“A deep sense of love and belonging is an irreducible need of all people.“— Brené Brown, American author
We all want to belong, whether it’s as part of a marriage, a family, a social club, a political party, a community, a nation, or some combination of the above. The best workplace teams also provide a sense of belonging. Well-established work processes, mutual respect, a deep sense of familiarity, and a commitment to group decisions and actions can all contribute to greater productivity.
Perhaps most importantly, productive teams develop and live by a series of team norms. These represent the “rules” all team members work under, based on group consensus. They don’t have to be unanimous; but like most group decisions, everyone lives by them for the good of the whole.
The Evolution of Team Norms
Some norms are more-or-less universal among working groups, or within a particular organization. But there may also be norms specific to the team, so as a newcomer, you’ll want to learn them quickly. This is one of the purposes of training—whether it’s Boot Camp in the military, corporate training, or multi-day employee orientation when you start a new job.
But suppose you create or join a brand new team at its inception? At some point, you’ll have to get together and establish your new team’s norms. This can happen on the fly with on-the-job training; the norms may even be unwritten, understood implicitly by all. But I find it more logical to establish a formal set of team norms as soon as possible. Ideally, your leader will sit you all down at a meeting before you get too far; you can suggest it if not. Shoot for these foundations:
- Solid communication. Communicate concisely and cleanly, with acknowledgement of each communication. If you can’t fulfill a request, give an estimate for completion. a minimum. Don’t “reply all” if you aren’t adding to conversation with information that does indeed apply to all.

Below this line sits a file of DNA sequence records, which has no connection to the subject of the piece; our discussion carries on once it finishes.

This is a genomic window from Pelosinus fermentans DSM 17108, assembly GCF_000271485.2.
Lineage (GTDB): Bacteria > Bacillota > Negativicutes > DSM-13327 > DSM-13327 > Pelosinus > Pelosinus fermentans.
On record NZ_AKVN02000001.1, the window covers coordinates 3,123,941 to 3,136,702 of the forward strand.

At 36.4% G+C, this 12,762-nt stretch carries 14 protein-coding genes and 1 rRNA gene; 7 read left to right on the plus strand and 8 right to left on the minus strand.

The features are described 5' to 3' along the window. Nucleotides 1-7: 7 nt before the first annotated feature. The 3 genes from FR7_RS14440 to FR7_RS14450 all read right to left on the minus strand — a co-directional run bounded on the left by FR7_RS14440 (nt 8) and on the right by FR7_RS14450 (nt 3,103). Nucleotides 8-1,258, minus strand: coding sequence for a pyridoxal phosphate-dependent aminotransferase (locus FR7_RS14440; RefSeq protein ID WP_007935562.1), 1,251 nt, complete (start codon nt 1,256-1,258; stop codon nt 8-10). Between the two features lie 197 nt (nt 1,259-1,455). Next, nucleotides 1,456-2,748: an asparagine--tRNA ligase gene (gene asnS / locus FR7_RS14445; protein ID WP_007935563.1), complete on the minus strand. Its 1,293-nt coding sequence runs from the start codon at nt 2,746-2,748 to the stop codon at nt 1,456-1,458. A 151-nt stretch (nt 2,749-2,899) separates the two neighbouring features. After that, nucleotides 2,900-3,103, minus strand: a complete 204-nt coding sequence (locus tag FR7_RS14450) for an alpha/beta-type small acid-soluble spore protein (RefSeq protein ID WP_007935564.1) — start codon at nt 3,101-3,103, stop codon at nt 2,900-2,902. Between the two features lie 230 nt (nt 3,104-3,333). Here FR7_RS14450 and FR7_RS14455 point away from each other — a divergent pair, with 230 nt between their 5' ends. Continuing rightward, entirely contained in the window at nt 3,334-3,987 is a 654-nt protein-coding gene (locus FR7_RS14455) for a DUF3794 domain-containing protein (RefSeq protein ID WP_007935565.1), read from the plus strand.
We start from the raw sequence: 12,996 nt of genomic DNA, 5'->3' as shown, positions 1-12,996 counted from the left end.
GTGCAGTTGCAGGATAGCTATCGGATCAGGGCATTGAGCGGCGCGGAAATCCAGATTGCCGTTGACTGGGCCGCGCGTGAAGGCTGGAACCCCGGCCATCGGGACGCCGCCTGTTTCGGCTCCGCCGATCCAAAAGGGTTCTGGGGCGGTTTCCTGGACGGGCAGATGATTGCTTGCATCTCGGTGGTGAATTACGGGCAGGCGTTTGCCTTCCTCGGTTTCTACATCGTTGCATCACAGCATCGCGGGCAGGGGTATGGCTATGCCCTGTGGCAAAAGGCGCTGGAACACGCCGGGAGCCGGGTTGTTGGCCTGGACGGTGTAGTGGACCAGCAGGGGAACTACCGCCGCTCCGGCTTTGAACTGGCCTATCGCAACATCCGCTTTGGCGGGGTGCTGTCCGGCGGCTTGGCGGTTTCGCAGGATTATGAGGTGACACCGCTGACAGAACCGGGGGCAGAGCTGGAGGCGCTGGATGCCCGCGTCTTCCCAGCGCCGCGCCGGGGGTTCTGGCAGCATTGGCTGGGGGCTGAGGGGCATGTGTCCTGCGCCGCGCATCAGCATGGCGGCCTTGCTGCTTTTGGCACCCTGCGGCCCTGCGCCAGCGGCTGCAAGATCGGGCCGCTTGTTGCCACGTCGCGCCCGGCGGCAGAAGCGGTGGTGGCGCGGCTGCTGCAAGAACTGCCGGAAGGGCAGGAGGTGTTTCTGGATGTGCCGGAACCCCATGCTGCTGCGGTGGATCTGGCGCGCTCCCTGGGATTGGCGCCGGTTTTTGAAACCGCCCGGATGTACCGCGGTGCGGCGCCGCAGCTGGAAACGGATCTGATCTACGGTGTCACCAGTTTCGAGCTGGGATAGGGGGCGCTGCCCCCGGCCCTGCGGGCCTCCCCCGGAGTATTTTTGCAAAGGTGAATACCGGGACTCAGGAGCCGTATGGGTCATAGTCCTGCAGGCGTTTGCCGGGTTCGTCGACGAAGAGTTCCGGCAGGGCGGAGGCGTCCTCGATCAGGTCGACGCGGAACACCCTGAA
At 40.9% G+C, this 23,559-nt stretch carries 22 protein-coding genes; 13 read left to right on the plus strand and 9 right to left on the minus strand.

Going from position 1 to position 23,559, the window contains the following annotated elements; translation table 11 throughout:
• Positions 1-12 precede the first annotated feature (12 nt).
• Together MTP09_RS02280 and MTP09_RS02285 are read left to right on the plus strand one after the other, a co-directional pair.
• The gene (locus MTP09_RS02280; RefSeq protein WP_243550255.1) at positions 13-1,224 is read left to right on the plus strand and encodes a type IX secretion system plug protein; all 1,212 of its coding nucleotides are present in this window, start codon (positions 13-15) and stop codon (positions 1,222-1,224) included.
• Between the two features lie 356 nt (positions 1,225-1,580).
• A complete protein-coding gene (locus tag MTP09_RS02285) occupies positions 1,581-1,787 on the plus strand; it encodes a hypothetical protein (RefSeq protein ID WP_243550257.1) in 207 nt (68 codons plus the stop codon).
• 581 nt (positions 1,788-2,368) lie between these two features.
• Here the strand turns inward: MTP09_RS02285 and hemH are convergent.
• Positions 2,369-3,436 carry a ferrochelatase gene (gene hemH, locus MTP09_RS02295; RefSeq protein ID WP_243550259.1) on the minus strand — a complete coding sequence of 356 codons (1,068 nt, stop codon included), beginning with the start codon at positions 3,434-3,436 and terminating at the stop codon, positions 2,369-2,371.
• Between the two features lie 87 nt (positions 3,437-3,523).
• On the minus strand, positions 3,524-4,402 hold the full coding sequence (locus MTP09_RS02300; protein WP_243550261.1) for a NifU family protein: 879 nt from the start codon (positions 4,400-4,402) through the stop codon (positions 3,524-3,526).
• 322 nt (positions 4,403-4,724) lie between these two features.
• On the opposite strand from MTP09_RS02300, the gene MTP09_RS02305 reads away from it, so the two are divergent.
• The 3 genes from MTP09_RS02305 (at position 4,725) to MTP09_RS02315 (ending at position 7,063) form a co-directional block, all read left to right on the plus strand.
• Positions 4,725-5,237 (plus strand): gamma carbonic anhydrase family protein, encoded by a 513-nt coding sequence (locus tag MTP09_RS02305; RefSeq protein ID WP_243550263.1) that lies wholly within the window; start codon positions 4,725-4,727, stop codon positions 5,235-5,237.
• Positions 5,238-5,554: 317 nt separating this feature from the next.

- Mutual respect. Establish this from the start. Everyone has a place on the team for a reason and has their own specialized knowledge. No one is more or less important than anyone else on the team.
- Meeting guidelines. Begin and end the meeting on time. Work from an agenda distributed several days before. Establish rules of order. Use a facilitator. Take minutes. Don’t hog the floor. Don’t talk just to hear yourself talk. Avoid side conversations.
- Decision-making. What decisions will the leader make? Which ones need team input? Will we make major decisions by consensus or majority? Will the team give input and the leader makes the final decision?
- Self-review. Meet occasionally to review your collective performance and productivity. Review processes to determine how to save time. Review relevant metrics and indicators. Always seek ways to save time individually and collectively.
- Conflict resolution. Determine ways to directly resolve conflict between individuals, varying according to the level of conflict. Remember: you may require some friction and debate for effective decision-making, so don’t automatically reach for conflict resolution procedures when things get a little heated.
- Celebration. Having a small party or presenting awards after a successful task or project helps establish team solidarity. When it’s not excessive, socializing is necessary for bonding and relationship building.
Ties That Bind
Once you have established your norms, they should apply to everyone in the team. No one should feel the odd person out for any reason. The more inclusive you make your team norms, the better your team will function, and the more likely the workers will devote their energy and discretionary effort to their work. People want to feel a sense of belonging—a reason to be a part of something that really matters, in the company of colleagues who understand and respect them.
© 2015 Laura Stack. Laura Stack, a.k.a. The Productivity Pro®, helps professionals achieve Maximum Results in Minimum Time®. For nearly 25 years, her keynote speeches and workshops have helped professionals and leaders boost personal and team productivity, increase results, and save time at work. Laura is the author of seven books by large publishers. Her newest book, Doing the Right Things Right: How the Effective Executive Spends Time, hits bookstores in January. Widely regarded as one of the leading experts in the field of performance and workplace issues, Laura has been featured in the Wall Street Journal, the New York Times, and USA Today. Connect via her website, Facebook, or Twitter.